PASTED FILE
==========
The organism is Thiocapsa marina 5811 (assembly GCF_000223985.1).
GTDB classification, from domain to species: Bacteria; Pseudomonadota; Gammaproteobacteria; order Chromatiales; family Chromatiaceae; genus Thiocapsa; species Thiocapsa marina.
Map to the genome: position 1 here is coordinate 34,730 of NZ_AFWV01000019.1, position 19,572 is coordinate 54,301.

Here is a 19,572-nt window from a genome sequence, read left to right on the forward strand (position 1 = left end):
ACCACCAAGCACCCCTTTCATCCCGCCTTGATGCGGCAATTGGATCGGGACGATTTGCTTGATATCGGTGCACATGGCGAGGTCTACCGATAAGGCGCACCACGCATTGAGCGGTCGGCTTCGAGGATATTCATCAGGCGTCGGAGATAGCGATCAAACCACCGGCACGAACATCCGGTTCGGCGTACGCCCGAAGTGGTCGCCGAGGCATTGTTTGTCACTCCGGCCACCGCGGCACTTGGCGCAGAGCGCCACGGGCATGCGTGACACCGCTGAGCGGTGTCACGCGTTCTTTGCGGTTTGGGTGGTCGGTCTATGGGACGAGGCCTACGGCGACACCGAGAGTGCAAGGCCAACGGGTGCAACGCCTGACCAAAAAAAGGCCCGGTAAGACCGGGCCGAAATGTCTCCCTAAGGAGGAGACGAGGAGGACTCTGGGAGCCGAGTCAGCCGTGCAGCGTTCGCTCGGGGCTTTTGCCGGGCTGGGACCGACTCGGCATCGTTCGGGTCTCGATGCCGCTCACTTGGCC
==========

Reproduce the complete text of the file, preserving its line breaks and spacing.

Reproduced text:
The organism is Thiocapsa marina 5811 (assembly GCF_000223985.1).
GTDB classification, from domain to species: Bacteria; Pseudomonadota; Gammaproteobacteria; order Chromatiales; family Chromatiaceae; genus Thiocapsa; species Thiocapsa marina.
Map to the genome: position 1 here is coordinate 34,730 of NZ_AFWV01000019.1, position 19,572 is coordinate 54,301.

Here is a 19,572-nt window from a genome sequence, read left to right on the forward strand (position 1 = left end):
ACCACCAAGCACCCCTTTCATCCCGCCTTGATGCGGCAATTGGATCGGGACGATTTGCTTGATATCGGTGCACATGGCGAGGTCTACCGATAAGGCGCACCACGCATTGAGCGGTCGGCTTCGAGGATATTCATCAGGCGTCGGAGATAGCGATCAAACCACCGGCACGAACATCCGGTTCGGCGTACGCCCGAAGTGGTCGCCGAGGCATTGTTTGTCACTCCGGCCACCGCGGCACTTGGCGCAGAGCGCCACGGGCATGCGTGACACCGCTGAGCGGTGTCACGCGTTCTTTGCGGTTTGGGTGGTCGGTCTATGGGACGAGGCCTACGGCGACACCGAGAGTGCAAGGCCAACGGGTGCAACGCCTGACCAAAAAAAGGCCCGGTAAGACCGGGCCGAAATGTCTCCCTAAGGAGGAGACGAGGAGGACTCTGGGAGCCGAGTCAGCCGTGCAGCGTTCGCTCGGGGCTTTTGCCGGGCTGGGACCGACTCGGCATCGTTCGGGTCTCGATGCCGCTCACTTGGCC